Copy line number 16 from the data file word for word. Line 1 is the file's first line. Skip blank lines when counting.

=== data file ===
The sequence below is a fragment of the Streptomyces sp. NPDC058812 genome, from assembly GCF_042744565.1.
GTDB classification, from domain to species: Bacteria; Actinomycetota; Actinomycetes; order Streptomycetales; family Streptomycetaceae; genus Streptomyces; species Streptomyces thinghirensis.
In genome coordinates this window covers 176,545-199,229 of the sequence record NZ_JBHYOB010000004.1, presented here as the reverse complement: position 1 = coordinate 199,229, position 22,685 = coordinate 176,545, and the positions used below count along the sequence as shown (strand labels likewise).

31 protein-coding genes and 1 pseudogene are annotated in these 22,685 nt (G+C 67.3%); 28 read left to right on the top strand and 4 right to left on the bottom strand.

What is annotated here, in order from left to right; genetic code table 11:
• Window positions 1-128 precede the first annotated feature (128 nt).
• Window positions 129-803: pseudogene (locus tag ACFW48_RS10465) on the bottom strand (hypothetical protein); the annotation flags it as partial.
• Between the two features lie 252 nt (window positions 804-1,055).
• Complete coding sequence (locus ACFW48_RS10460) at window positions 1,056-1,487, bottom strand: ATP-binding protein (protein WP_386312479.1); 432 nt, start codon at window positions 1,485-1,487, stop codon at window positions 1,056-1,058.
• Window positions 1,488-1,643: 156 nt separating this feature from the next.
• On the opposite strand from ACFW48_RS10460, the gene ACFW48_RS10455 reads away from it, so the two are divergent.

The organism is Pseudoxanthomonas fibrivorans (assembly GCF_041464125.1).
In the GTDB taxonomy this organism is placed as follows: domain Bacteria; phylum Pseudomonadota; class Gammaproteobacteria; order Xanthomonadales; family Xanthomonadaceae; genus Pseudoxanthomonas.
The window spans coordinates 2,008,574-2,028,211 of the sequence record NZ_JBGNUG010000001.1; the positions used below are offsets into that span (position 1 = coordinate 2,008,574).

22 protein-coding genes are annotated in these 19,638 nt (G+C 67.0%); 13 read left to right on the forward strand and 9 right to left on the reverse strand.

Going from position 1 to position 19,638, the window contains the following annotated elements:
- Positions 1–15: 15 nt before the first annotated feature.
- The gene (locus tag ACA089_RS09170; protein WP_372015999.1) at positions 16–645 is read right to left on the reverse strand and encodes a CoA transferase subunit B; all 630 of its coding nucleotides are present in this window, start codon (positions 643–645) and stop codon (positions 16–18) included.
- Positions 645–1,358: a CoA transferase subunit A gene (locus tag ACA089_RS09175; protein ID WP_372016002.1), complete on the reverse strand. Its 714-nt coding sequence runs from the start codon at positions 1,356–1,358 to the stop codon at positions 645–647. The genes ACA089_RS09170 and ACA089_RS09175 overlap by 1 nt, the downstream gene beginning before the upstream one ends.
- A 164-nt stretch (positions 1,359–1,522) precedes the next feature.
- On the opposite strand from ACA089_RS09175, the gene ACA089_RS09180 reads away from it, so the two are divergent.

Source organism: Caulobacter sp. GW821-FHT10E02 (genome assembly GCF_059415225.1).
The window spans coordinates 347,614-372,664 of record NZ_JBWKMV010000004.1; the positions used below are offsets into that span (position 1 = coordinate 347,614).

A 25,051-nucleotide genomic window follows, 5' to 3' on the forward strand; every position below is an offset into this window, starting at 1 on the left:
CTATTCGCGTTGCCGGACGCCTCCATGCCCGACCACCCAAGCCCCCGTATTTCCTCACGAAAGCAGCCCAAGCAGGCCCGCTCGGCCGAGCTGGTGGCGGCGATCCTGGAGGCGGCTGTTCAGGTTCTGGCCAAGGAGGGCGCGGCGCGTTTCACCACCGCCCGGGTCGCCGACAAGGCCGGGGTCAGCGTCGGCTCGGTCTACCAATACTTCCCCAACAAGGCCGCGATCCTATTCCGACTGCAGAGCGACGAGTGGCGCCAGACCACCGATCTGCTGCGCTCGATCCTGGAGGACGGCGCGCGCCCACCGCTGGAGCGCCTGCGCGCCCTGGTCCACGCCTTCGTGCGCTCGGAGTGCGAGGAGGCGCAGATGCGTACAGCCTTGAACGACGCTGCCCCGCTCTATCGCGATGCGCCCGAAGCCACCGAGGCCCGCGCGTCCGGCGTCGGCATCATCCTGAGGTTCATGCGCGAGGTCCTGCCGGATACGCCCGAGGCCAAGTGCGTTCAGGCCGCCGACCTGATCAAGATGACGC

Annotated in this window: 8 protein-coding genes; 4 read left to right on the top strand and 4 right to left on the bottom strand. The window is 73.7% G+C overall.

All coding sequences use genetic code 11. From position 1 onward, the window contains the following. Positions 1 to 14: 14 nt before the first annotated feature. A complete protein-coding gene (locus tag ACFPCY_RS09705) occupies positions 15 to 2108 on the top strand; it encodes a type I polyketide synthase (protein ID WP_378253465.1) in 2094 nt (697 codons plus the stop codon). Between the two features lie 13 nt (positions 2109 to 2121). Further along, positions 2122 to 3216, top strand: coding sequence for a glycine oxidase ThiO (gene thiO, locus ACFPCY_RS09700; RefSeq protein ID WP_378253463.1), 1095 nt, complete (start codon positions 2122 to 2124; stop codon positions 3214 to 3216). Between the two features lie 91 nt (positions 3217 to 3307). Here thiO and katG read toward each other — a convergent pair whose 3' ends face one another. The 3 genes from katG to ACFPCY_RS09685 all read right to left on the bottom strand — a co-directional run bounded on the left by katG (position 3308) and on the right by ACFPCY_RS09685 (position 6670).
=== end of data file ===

Going from position 1 to position 19,638, the window contains the following annotated elements: